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A passphrase is a series of letters, characters, or words that can be combined like a password. They are used for many computer programs, to gain access to systems, data, or messages. It is similar to shorter passwords in use, but a passphrase can be as long as 100 characters and offer extra protection when needed. They can be used as a digital signature or to encrypt messages, and are often employed by important systems vulnerable to outside hackers.
Whereas a password is generally 4-16 characters, a passphrase is typically at least 20-40. The common passphrase should be known only to the user, should be long enough to remain difficult, hard to guess, easy to remember, and easy to type quickly and accurately. The passphrase should not be a common phrase or one from literature or culture. It should not be something with obvious meaning to the user or something that can be easily identified, even by people who know the user.
Different passphrases, just like different passwords, possess varying passphrase strengths. This is determined by the length of the phrase, the randomness of the phrase, and its use of characters available in the common lexicon. A phrase such as “IAmTheKingOfTheWorld” would not be good because it is not particularly original or uncommon. Replace the vowels with numbers, or a word with an anagram or a nonsensical string of words, and the phrase becomes more difficult. “I4m7heK1ng0fTheW0r1d,” for example, would be much more difficult.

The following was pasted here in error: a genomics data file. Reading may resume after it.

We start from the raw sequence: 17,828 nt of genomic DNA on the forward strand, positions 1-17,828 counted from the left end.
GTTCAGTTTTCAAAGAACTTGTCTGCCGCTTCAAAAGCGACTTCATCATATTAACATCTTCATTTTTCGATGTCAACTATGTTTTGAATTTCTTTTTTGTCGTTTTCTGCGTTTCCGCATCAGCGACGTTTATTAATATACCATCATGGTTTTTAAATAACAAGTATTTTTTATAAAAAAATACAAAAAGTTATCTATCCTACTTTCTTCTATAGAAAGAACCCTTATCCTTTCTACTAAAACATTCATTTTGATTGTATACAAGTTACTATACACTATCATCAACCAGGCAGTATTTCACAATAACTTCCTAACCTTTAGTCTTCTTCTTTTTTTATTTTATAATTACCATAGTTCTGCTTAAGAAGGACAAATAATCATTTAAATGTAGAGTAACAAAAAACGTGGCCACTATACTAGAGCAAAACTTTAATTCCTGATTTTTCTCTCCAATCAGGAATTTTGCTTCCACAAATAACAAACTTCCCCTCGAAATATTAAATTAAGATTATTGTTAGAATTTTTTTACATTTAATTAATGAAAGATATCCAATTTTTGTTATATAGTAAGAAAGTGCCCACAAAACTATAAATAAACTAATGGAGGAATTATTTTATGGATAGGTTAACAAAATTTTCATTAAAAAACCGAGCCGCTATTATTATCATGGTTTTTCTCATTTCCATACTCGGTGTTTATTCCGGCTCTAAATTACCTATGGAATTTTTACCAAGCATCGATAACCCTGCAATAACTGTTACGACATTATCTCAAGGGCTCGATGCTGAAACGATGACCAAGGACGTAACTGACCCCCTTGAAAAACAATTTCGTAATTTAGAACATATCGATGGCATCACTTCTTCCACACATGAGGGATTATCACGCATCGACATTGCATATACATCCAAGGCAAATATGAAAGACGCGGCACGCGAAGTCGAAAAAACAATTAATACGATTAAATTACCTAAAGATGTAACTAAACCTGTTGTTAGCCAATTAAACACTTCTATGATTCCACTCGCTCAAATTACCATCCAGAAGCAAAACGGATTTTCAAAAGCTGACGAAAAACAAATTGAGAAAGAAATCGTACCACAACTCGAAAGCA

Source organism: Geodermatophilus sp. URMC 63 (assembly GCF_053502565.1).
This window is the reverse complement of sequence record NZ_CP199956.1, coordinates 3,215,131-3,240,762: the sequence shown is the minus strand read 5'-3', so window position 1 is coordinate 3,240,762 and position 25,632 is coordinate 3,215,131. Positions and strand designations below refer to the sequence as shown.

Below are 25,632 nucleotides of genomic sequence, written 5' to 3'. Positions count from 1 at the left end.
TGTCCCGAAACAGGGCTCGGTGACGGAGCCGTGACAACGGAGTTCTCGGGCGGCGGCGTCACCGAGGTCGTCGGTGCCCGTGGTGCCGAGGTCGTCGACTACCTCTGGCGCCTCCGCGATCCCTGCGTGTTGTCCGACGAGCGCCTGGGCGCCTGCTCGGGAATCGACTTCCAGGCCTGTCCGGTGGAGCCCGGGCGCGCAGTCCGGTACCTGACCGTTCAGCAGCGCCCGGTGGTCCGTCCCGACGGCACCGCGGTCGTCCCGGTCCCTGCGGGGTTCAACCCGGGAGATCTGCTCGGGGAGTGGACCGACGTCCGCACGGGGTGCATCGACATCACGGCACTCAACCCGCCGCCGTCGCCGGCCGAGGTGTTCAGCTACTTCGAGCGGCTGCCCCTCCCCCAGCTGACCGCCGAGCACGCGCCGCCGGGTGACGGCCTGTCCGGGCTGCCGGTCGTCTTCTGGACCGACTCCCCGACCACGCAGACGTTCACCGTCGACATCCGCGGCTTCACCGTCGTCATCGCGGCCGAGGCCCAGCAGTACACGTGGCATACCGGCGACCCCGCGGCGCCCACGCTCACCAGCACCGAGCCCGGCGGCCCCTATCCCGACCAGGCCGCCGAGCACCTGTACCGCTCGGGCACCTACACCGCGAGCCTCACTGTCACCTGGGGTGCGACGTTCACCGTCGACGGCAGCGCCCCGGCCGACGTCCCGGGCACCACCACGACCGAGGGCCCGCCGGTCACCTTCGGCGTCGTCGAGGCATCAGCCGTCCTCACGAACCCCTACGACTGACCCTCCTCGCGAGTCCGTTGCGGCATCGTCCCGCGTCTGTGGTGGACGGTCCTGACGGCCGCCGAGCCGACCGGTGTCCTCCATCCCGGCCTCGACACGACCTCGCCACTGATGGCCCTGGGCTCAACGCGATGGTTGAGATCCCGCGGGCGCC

A passphrase can be easy or difficult to remember, and can be written down. Certain passphrase are made of random groupings of numbers and letters, though a sense of structure makes them easier to remember. One method of formulating a passphrase is called Diceware. This tool is comprised of a list of 7776 short English words, and is determined by rolling dice. With a certain number of corresponding letters for each number on the die, different combinations of letters make different words. These different words can be combined into a phrase with more than 2,000,000,000,000,000,000 possibilities.
The modern idea of the passphrase was invented by Sigmund N. Porter in 1982 as a means of extra protection as computer systems began to enter mainstream culture. Pretty Good Privacy, a popular passphrase method, revolutionized the practice in 1991. Created by Phil Zimmerman in the United States, it was used to encrypt e-mails, and features a public and a private passphrase encryption key. A private key is used to open and send messages personally, and the public key of someone else is used to receive or send messages to them.